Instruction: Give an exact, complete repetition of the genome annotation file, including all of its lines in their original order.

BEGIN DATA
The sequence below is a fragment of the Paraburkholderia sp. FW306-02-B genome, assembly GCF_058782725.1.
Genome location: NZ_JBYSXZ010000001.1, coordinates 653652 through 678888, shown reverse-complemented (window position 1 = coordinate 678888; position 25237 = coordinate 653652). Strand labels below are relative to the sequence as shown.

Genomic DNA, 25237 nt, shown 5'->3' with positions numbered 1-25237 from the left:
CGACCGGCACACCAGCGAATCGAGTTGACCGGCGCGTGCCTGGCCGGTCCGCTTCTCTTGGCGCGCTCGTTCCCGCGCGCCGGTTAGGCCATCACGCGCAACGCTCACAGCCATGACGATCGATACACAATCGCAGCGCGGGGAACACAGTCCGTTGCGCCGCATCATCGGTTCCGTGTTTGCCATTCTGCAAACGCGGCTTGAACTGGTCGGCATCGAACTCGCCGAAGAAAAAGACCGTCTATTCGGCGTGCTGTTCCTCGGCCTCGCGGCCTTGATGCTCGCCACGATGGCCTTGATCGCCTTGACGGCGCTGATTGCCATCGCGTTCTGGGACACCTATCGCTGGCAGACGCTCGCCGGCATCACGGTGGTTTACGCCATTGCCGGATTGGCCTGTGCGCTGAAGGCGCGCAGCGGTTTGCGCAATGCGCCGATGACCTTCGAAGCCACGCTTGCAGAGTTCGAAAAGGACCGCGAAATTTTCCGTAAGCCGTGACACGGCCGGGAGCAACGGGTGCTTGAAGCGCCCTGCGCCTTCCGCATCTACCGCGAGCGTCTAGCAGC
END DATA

The sequence below is a fragment of the Paraburkholderia sp. FW306-02-B genome, assembly GCF_058782725.1.
Genome location: NZ_JBYSXZ010000001.1, coordinates 653652 through 678888, shown reverse-complemented (window position 1 = coordinate 678888; position 25237 = coordinate 653652). Strand labels below are relative to the sequence as shown.

Genomic DNA, 25237 nt, shown 5'->3' with positions numbered 1-25237 from the left:
CGACCGGCACACCAGCGAATCGAGTTGACCGGCGCGTGCCTGGCCGGTCCGCTTCTCTTGGCGCGCTCGTTCCCGCGCGCCGGTTAGGCCATCACGCGCAACGCTCACAGCCATGACGATCGATACACAATCGCAGCGCGGGGAACACAGTCCGTTGCGCCGCATCATCGGTTCCGTGTTTGCCATTCTGCAAACGCGGCTTGAACTGGTCGGCATCGAACTCGCCGAAGAAAAAGACCGTCTATTCGGCGTGCTGTTCCTCGGCCTCGCGGCCTTGATGCTCGCCACGATGGCCTTGATCGCCTTGACGGCGCTGATTGCCATCGCGTTCTGGGACACCTATCGCTGGCAGACGCTCGCCGGCATCACGGTGGTTTACGCCATTGCCGGATTGGCCTGTGCGCTGAAGGCGCGCAGCGGTTTGCGCAATGCGCCGATGACCTTCGAAGCCACGCTTGCAGAGTTCGAAAAGGACCGCGAAATTTTCCGTAAGCCGTGACACGGCCGGGAGCAACGGGTGCTTGAAGCGCCCTGCGCCTTCCGCATCTACCGCGAGCGTCTAGCAGC